Form and Content

(Masterpieces of Women's Literature)

In Lying: Moral Choice in Public and Private Life, Sissela Bok acknowledges that, despite numerous religious and moral pronouncements against lying, people almost universally resort to the practice in certain situations. Indeed, even in professions such as medicine and law, deception is often taken for granted by those who make the rules, wield power, and tell lies to advance their purposes. Bok examines the many justifications people use to support their lies to show that, although some reasons may be sufficient, most are not.

Bok cites the pervasive damage resulting from deceit in such areas as television evangelism and political campaigning to show the need for changes in the practices of lying. Asserting that dominant practices have served people poorly, victimizing individuals and eroding public confidence, she examines alternatives, for society and for individuals, to those practices. She suggests means of changing the practices, possible incentives for doing so, and the numerous risks threatening would-be liars. She narrows the gap between the moral philosopher and the people actually confronting practical moral choices in deciding whether to lie or to tell the truth.

Like everyone else, Bok says, she has faced problems of honesty in her personal life. She was first motivated to examine problems of professional honesty and dishonesty, however, while she was preparing to write about the use of placebos in medicine. Whereas she often heard physicians discuss the deception involved in prescribing placebos with a condescending attitude toward the...

(The entire section is 647 words.)

Lying: Moral Choice in Public and Private Life Context

(Masterpieces of Women's Literature)

In her introduction to Lying, Sissela Bok notes the relative scarcity of materials examining deception beyond the classical period and the Middle Ages. Perhaps because the institutions most widely served by deceptive practices in Western civilization have traditionally been controlled by men, it has taken a woman’s perspective to motivate an honest, thorough study such as Bok’s; nevertheless, Bok stresses that all deceivers and society as a whole suffer when lying is a prevailing means of gaining or conveying information, of manipulating or controlling others. Certainly, women have frequently been manipulated and controlled by deceptive practices and will benefit from greater honesty in interpersonal and institutional relationships.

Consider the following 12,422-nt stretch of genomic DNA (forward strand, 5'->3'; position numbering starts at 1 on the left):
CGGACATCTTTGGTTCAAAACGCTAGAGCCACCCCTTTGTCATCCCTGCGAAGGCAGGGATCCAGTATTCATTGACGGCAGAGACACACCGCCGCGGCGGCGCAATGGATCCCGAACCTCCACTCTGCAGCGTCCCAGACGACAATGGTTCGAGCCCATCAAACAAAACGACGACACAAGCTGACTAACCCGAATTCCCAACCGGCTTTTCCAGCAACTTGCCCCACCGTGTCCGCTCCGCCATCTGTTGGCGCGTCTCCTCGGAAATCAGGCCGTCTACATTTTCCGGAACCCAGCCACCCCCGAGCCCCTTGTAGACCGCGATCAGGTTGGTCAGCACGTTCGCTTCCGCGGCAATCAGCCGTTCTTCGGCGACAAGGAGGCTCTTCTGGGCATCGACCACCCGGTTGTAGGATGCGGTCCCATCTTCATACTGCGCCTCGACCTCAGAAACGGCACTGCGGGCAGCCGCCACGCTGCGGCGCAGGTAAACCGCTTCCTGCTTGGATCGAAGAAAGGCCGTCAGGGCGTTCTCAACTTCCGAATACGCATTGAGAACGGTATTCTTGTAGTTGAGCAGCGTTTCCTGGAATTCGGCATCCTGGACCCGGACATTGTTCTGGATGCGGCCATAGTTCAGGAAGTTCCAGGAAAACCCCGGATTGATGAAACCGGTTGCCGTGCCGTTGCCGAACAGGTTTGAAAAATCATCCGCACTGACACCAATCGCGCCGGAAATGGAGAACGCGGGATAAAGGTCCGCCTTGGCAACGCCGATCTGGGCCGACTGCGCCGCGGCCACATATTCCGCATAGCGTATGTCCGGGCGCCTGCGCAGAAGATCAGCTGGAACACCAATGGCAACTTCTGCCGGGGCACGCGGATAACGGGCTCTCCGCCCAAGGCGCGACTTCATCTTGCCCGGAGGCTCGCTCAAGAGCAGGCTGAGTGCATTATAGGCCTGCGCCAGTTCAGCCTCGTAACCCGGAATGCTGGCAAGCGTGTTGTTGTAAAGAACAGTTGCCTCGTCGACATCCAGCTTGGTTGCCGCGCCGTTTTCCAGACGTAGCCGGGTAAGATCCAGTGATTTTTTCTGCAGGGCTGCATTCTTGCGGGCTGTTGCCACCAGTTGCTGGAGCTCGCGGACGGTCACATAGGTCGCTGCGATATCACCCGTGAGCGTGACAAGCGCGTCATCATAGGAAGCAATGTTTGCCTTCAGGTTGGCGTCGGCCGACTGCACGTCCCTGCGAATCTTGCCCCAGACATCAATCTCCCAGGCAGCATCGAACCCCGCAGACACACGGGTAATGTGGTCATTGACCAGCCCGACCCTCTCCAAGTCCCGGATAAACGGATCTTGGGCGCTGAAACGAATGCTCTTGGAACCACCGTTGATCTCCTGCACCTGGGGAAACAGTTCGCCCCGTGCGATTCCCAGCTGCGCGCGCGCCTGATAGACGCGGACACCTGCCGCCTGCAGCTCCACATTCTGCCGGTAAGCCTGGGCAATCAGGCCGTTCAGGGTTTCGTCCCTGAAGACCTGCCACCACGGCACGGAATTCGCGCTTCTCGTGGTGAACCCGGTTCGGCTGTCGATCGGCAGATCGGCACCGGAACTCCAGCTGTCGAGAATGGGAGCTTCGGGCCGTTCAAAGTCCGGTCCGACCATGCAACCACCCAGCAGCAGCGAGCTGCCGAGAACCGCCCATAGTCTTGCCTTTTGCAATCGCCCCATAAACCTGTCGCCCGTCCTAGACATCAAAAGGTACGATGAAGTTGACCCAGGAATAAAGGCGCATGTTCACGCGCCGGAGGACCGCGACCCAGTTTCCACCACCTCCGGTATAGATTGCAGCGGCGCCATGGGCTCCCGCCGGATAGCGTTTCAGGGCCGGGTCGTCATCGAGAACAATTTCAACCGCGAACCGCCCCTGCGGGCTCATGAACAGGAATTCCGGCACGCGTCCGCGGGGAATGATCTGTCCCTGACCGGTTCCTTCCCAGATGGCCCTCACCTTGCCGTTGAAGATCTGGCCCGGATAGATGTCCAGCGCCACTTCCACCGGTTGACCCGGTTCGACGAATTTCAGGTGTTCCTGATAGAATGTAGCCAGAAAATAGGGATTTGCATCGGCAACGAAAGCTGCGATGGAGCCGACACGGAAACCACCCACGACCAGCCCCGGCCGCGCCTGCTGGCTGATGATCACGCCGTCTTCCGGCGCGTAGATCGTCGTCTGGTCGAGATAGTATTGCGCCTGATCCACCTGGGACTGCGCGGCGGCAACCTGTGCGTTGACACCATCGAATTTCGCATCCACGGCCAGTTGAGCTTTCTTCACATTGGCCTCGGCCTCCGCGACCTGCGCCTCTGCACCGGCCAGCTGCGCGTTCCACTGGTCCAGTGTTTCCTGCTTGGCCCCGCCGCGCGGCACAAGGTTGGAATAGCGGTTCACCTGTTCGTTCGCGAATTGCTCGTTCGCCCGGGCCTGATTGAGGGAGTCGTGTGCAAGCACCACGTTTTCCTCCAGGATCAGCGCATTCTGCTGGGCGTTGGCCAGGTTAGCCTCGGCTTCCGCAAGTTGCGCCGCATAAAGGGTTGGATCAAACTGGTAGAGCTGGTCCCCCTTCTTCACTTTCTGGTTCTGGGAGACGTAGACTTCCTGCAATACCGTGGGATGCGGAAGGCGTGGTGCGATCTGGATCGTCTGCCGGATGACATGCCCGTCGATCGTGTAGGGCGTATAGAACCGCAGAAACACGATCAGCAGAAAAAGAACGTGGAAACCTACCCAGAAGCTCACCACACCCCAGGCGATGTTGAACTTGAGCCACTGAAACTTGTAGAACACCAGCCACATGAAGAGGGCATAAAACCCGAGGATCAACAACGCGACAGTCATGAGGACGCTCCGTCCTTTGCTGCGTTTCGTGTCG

Bok’s own investigation into deception has resulted in two more books related to the subject: Secrets: On the Ethics of Concealment and Revelation (1982) and A Strategy for Peace: Human Values and the Threat of War (1989). In Secrets, Bok examines secrecy and self-deception, issues she purposely eliminated from consideration in Lying. In A Strategy for Peace, Bok established a moral framework, supported by religious and secular traditions, to constrain deceptions both within and among nations to cultivate world peace. In her comprehensive series, Bok applies ethical principles to matters of grave concern to all human beings—to matters of human existence.

Lying: Moral Choice in Public and Private Life Bibliography

(Masterpieces of Women's Literature)

Bok, Sissela. Secrets: On the Ethics of Concealment and Revelation. New York: Pantheon Books, 1982. Bok acknowledges the indispensability of secrecy but also cautions that it can be destructive. She explores the relationships among secrecy, morality, and self-deception in personal lives. Further, she examines how secrecy can be used to acquire and/or to abuse power, as well as to avoid accountability, in business, science, government, the military, and the social sciences. Finally, she shows how whistleblowing, research, investigative journalism, and undercover police operations can both use secrecy and counteract some of its abuses.

Ekman, Paul. Telling Lies: Clues to Deceit in the Marketplace, Politics, and Marriage. New York: W. W. Norton, 1985. Although Ekman considers some lies to be morally defensible, in this work he focuses on lying’s negative effects and explores strategies for detecting lies. He cautions that evaluating behavioral clues to deceit can be hazardous and provides ways to reduce the dangers. He also explores the limitations of the polygraph in detecting falsehoods.

Lerner, Harriet Goldhor. The Dance of Deception: Pretending and Truth-Telling in Women’s Lives. New York: HarperCollins, 1993. Lerner’s popular work argues that inequality and truth-telling cannot coexist: Lerner examines how women have...

(The entire section is 430 words.)